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Cinnamon Spice Breakfast Oat Cakes

Posted Oct 16 2013 12:47pm

I'm so excited to share this recipe with you today!
If you like oatmeal cereal for breakfast (and quite possibly even if you don't) you will fall in love with these all natural oat cakes -- simple and portable oatmeal biscuits that contain all the goodness of oatmeal cereal served up in a whole new way!
When I came across this  post on Scottish oatcakes, I was immediately taken by the simplicity and wholesomeness of these lovely oat biscuits.  Charles, the author of the post, will take you through the Scottish version and history of oatcakes and I couldn't agree with him more that "more people need to try these wonderful little things." So today I'm spreading the love with my interpretation of Charles' delightful recipe.  (And, for bonus marks, if you can figure out how Charles gets 24 oatcakes from one cup of oatmeal, please write to me!). 
Some of you may be familiar with the puffy rice cakes made by Quaker.  The ones that taste a bit like air. Quaker rice cakes were very popular when my boys were growing up as a less-sugary snack option for toddlers (and moms alike). I find oat cakes, which I've not come across before, more interesting both nutritionally and texturally.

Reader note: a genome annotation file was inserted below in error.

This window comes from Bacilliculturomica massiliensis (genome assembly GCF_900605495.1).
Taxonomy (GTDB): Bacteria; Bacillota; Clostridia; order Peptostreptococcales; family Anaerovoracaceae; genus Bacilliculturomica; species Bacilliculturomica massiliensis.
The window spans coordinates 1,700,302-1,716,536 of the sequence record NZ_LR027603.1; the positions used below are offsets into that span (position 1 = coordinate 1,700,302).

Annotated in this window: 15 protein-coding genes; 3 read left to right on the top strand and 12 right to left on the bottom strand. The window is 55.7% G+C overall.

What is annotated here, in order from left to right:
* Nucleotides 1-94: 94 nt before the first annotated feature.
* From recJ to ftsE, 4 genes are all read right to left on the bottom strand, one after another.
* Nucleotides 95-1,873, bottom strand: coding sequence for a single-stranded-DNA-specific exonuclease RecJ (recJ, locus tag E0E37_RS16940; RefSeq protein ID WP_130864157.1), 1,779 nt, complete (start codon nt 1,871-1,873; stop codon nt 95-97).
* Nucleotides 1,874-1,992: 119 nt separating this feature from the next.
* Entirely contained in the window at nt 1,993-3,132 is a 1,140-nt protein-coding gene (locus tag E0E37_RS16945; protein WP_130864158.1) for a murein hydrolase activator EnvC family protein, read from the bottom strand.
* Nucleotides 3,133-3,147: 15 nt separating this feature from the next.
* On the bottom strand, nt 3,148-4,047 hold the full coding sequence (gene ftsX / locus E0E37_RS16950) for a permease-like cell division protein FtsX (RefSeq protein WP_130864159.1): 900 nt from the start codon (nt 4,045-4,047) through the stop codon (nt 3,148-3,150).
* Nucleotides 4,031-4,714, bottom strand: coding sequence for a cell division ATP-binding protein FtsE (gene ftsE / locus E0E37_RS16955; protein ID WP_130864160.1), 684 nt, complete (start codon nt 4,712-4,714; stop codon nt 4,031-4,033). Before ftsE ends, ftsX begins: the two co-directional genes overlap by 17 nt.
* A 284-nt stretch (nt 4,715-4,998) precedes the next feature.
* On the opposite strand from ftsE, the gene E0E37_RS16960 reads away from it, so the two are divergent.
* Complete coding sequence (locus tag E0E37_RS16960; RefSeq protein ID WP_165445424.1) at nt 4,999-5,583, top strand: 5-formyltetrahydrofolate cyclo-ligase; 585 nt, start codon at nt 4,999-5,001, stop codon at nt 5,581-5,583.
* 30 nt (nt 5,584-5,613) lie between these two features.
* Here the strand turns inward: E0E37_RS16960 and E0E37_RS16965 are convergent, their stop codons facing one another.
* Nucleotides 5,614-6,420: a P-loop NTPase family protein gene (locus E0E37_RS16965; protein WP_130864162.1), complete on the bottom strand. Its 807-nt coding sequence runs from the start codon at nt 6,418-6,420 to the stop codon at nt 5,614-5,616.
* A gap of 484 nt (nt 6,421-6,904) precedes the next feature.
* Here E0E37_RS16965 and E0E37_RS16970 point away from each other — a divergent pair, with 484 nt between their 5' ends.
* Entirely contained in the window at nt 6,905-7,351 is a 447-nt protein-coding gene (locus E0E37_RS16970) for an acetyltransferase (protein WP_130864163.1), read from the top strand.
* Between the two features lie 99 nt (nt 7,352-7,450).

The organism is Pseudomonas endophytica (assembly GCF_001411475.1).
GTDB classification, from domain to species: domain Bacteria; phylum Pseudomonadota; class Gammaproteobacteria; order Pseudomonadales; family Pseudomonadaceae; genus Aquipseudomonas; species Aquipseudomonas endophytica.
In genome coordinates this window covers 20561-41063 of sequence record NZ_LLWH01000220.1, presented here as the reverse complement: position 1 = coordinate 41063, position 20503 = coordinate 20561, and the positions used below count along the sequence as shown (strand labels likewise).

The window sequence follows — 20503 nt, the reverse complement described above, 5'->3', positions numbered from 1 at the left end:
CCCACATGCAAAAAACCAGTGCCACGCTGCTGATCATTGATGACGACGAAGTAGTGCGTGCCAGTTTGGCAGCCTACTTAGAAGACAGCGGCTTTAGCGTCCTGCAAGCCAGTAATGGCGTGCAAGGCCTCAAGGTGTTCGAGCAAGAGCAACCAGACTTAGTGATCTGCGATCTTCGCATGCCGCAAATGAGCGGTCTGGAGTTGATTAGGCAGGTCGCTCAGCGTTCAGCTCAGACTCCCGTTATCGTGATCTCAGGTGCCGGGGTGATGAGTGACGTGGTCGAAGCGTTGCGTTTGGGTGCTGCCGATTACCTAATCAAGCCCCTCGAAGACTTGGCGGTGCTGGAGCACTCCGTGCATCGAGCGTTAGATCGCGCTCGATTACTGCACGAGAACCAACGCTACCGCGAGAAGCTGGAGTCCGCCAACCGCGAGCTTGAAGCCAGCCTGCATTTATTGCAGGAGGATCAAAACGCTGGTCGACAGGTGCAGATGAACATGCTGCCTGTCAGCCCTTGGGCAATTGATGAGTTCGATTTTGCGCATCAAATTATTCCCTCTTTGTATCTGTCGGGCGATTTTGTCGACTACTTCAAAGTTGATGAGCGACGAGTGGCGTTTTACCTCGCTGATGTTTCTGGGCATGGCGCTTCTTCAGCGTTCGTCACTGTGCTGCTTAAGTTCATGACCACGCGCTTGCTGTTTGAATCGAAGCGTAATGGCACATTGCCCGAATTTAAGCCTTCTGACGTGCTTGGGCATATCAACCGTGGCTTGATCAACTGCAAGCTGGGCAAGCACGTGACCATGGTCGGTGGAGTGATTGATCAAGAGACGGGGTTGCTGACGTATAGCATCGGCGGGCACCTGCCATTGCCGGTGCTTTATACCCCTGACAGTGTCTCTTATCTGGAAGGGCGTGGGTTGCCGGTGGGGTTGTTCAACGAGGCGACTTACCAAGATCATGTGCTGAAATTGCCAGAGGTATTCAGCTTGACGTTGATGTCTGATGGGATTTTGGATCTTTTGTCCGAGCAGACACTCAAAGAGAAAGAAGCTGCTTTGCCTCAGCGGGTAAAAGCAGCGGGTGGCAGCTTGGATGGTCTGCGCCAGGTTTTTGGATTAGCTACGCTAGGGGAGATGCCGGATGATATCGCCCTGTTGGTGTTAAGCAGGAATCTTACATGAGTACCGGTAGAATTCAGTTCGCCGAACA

The texture of the featured oat cakes is not entirely crispy like a cracker.  I would say it is more reminiscent of a biscuit - somewhat chewy but also slightly crunchy.  Subtly sweet and full of fall aroma (smells so good baking).  The next time I make this breakfast version, I'm going to toss in some plump raisins or slivered dried cranberry or apricot. Chopped up apple might also be fun to experiment with.  It also occurs to me that there are endless possibilities on the savory side -- rosemary, cumin, Parmesan, cayenne pepper... oh my, the places you'll go! (the Scots are cringing right now as I bastardize their classic).  
Something else too.  Although I don't encourage the overuse of protein powder, (it's not food and can cause digestive distress when taken in frequent/large quantities), adding it to the mix would turn these wafers into a super post-workout option (since they travel well, you could pop them right into your sports bag).  They would also be great for those early morning car or bus rides when there just isn't time for an at-home breakfast.
Triple the batch and store them in an air-tight container all set to go. Warm them up before enjoying (savor the incredible aroma they release) or simply eat them at room temperature.

Cinnamon Spice Breakfast Oat Cakes (Gluten Free, Vegan) ~ modified from  FiveEuroFood
  • 1 generous cup (250 mL) 100% whole grain pure uncontaminated oats***
  • 1/2 tsp (2.5 mL) cinnamon
  • 1/8 tsp (1.25 mL) nutmeg 
  • 1/8 tsp (1.25 mL) allspice (or pinch of clove)
  • 1 + 1/2 Tbsp coconut oil (22 mL), melted (or melted butter if preferred for a non-vegan version)
  • 1 tsp (5 mL)  pure maple syrup
  • slightly less than 1/2 cup (100 mL) hot water

Makes approximately 8 oat cakes but you can easily double or triple the batch!